In 2007 Melanie Moss ’08 found herself knocking on the door of Parisian chef Olivier Berté.
“He looked like the chef from Ratatouille,” she says, smiling as she recalls her study abroad year in Paris. Berté, who ran cooking classes for tourists, spoke not a word of English and needed help translating. Moss, an English literature and French double major at Northwestern, was thrilled to help him. But she wanted something in return: to learn how to bake.
Moss had spent much of her first two years at Northwestern “finding a way to bake — even if it was just using the microwave in [my dorm’s] common room,” she says, adding that her room in Bobb Hall looked like “a little Great British Bakeoff studio.” Learning from a chef — in Paris — was a chance to take her skills to the next level.
“I needed Berté, and he needed me,” she says. “We just clicked right away.”
Working alongside Berté inspired Moss to turn her love of baking into a career. After graduating, she attended culinary school and began testing original recipes in her New York City studio apartment. In 2014, after many nights “awake until 2 a.m., doing all the little things a small business needs at the beginning,” she launched Mini Melanie. The direct-to-consumer bakery in New York City delivers custom cakes, cake pops, brownies, truffles and more nationwide.
Though she shies away from the term “celebrity chef,” Moss has appeared on popular Food Network shows, beating out the competition on a chocolate-themed episode of Chopped and presenting stunning truffles and chocolate éclairs on Beat Bobby Flay.
“It was definitely surreal,” she says. “But as a business owner, as a chef, you’ve got to keep pushing yourself [because] it’s amazing exposure.”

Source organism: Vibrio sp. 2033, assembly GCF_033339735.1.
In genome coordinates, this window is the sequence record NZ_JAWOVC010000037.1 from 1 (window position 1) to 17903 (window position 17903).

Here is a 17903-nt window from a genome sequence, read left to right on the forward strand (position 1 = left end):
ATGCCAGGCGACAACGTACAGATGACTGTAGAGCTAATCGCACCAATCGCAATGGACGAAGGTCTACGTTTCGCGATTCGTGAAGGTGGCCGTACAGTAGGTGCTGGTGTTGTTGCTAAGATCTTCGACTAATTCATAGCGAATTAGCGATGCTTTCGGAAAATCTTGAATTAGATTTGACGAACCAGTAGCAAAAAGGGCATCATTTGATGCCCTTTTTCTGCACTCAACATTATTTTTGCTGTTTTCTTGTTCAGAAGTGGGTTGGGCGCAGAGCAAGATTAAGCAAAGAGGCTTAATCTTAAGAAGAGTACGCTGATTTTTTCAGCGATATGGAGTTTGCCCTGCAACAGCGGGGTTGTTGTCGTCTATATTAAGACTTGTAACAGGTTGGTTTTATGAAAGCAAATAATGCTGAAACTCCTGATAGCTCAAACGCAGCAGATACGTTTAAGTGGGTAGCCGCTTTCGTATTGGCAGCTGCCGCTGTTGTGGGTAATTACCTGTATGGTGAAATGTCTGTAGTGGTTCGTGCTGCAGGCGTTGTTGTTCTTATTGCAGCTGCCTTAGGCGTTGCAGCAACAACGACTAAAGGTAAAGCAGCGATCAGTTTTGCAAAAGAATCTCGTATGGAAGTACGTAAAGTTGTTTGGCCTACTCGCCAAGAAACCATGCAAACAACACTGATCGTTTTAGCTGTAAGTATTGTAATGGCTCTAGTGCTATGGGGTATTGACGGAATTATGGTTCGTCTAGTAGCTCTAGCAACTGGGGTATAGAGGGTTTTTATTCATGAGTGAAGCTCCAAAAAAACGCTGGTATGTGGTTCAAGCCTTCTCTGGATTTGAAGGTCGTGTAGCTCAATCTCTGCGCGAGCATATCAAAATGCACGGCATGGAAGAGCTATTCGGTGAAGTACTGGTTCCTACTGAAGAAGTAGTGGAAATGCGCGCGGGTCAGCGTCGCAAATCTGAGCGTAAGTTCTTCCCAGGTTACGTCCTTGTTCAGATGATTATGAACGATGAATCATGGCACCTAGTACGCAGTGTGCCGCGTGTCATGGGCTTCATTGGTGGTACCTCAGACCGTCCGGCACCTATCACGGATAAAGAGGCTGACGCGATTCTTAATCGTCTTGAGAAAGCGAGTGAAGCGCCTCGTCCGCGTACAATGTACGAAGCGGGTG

During the pandemic, Moss and her business partner, her sister Diana, completely revamped their business approach, focusing on e-commerce solutions to ship their cakes and other treats across the country. In April, Mini Melanie also partnered with Home Bistro, which now offers Moss’ desserts through its online meal delivery service.
Even while running a small business, Moss still finds time to bake for her family and friends. This June, she baked a black and white wedding cake for Andrea Moverman ’08, whom she met on spring break during her senior year of high school.
“Melanie and I have the greatest meet-cute story!” says Moverman. “We met on the beach in the Bahamas. Everyone was talking about where they were going to college, and I exclaimed, ‘Is anyone here going to Northwestern?!’ and a friend pointed me over to Melanie.”
The two became fast friends and joined the Delta Gamma sorority at Northwestern. When Moss returned from her year abroad in Paris, “she would host these sophisticated dinner parties and cook up these incredible meals,” Moverman says. “I remember trying to learn all I could from her about cooking — and more importantly, how to entertain!”
“It was extremely gratifying to make this cake for Andrea. She’s a lifelong friend,” says Moss, who attended the wedding as a guest as well. “Having a desserts business, you get to be part of friends’ and customers’ special moments, and this was a great one.”
This fall, Moss is pushing herself once again. “We’re launching our first consumer packaged product: a [cake-inspired] cookie, or ‘cakie,’ that is packaged with nutrition facts and barcodes,” which is no small feat, she says. And, of course, it comes in mouthwatering flavors such as appledoodle, lemon poppy and chocolate ganache. Moss hopes to see her cakies in coffee shops and on store shelves.
Creating a consumer packaged product “was a risk — [with] a lot of research and development and cost,” she says. “But we’re confident it’s delicious enough.”
Diana Babineau is a writer and editor in the Office of Global Marketing and Communications.